NEW YORK, N.Y. — Rabobank has published a new research report on the global dairy industry, looking at supply and demand conditions, and the consequent effect on pricing among various product lines and regional markets.
In the report by Rabobank’s global Food & Agribusiness Research and Advisory, the bank says that the global dairy market tightened considerably in mid-March, and looks set to remain tight throughout the next six months.
While demand remained weak in the EU and U.S., importers continued to search for increased quantities, led by a surge in Chinese buying.
The strength of Chinese buying and the sharp deterioration in the New Zealand season created a huge premium for wholesale market prices over other product prices, and for international market prices over domestic U.S. wholesale prices.
As anticipated, the back end to the Southern Hemisphere season has been poor, exacerbated by the arrival of extreme weather in several regions, particularly in New Zealand.
With the weak close to the Southern Hemisphere season expected to overlap with a weak Northern Hemisphere supply peak (in May), total milk production in export regions in the first half of 2013 will fall below last year’s levels.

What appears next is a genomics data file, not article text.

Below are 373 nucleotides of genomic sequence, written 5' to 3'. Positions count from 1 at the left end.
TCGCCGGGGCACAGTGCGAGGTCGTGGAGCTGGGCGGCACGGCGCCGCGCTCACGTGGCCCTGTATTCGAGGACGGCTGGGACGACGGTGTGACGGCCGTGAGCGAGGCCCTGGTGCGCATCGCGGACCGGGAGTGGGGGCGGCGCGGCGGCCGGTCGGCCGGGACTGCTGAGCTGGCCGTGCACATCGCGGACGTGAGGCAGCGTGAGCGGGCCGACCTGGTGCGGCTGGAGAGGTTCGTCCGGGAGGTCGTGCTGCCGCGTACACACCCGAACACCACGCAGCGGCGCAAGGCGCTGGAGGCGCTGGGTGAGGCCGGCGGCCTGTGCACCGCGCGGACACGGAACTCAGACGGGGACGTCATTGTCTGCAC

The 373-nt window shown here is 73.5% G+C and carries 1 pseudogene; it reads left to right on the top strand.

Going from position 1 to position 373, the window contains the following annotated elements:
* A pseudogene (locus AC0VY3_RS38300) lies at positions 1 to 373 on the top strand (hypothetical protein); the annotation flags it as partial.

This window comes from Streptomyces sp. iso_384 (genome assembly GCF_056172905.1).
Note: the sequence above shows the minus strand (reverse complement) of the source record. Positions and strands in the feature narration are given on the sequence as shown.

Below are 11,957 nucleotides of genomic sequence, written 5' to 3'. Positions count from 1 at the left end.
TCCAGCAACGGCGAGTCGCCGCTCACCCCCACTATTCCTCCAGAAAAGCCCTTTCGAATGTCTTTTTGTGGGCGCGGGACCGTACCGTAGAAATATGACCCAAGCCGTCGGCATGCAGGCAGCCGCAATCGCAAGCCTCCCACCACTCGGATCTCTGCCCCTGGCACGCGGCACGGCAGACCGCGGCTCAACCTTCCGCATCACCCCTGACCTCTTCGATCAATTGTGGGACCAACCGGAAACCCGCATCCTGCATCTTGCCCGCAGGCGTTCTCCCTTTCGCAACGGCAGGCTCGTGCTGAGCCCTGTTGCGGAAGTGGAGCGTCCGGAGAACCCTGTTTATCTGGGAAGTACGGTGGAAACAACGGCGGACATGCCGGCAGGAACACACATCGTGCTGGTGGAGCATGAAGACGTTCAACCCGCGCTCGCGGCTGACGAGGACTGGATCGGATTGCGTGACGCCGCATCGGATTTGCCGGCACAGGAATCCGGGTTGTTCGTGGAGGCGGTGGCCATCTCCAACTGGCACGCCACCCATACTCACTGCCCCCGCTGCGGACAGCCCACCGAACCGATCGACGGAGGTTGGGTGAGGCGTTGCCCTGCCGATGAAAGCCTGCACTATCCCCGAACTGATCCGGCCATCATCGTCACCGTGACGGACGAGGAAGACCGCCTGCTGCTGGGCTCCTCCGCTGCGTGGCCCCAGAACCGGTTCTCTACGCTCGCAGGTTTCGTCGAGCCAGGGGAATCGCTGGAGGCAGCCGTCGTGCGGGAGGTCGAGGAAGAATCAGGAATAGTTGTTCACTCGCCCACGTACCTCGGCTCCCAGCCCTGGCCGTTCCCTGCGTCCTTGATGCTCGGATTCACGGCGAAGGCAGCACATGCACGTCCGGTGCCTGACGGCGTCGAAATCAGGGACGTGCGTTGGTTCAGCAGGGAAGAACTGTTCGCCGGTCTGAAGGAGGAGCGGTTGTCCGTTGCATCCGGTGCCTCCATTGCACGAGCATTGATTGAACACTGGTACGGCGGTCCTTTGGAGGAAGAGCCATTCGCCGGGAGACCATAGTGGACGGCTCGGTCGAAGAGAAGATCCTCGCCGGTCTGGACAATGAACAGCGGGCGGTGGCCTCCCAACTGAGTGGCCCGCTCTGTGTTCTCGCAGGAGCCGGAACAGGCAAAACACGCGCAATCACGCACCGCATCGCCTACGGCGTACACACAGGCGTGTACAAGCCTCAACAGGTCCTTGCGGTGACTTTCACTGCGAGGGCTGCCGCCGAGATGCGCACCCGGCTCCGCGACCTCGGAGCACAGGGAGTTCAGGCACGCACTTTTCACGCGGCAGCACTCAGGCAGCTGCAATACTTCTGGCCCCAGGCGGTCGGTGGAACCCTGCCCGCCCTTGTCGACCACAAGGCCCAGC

Rabobank believes that lower milk production will not be much of a problem in surplus regions, where demand remains weak. Instead, it will reduce supply availability for the international market, even after accounting for stock sales from the United States.
Moreover, although Chinese buying will inevitably slow somewhat in the coming months, buyers in other import regions will be looking for additional supply to top-up local market requirements.
“The quest for additional supply should ensure a tight global market environment through Q2 and Q3 2013, before a new Southern Hemisphere season and an easing of global feed prices enables the market to balance at somewhat lower prices in Q4,” said Tim Hunt, Rabobank global dairy strategist.
“The sharp divergences in prices evident between different product lines and regional markets should slowly abate as 2013 progresses,” he said. “In particular, U.S. wholesale market prices, significantly discounted in early 2013, should move back to lower discounts by midyear as the global market tightens and U.S. stocks are cleared.
“But regional market rigidities will likely ensure that normal relativities are not fully restored until late in 2013,” Hunt said.
Rabobank remains bearish on EU and U.S. consumption prospects, factoring in zero net growth in consumption from these two markets in the first half of 2013.
If either outperforms expectations, less product will be available for export, contributing to more market upside. The bank also assumes a better Northern Hemisphere crop year will unleash the potential of widespread planting of grains and oilseeds, driving down global feed costs in the fourth quarter. Another poor crop would generate further market upside.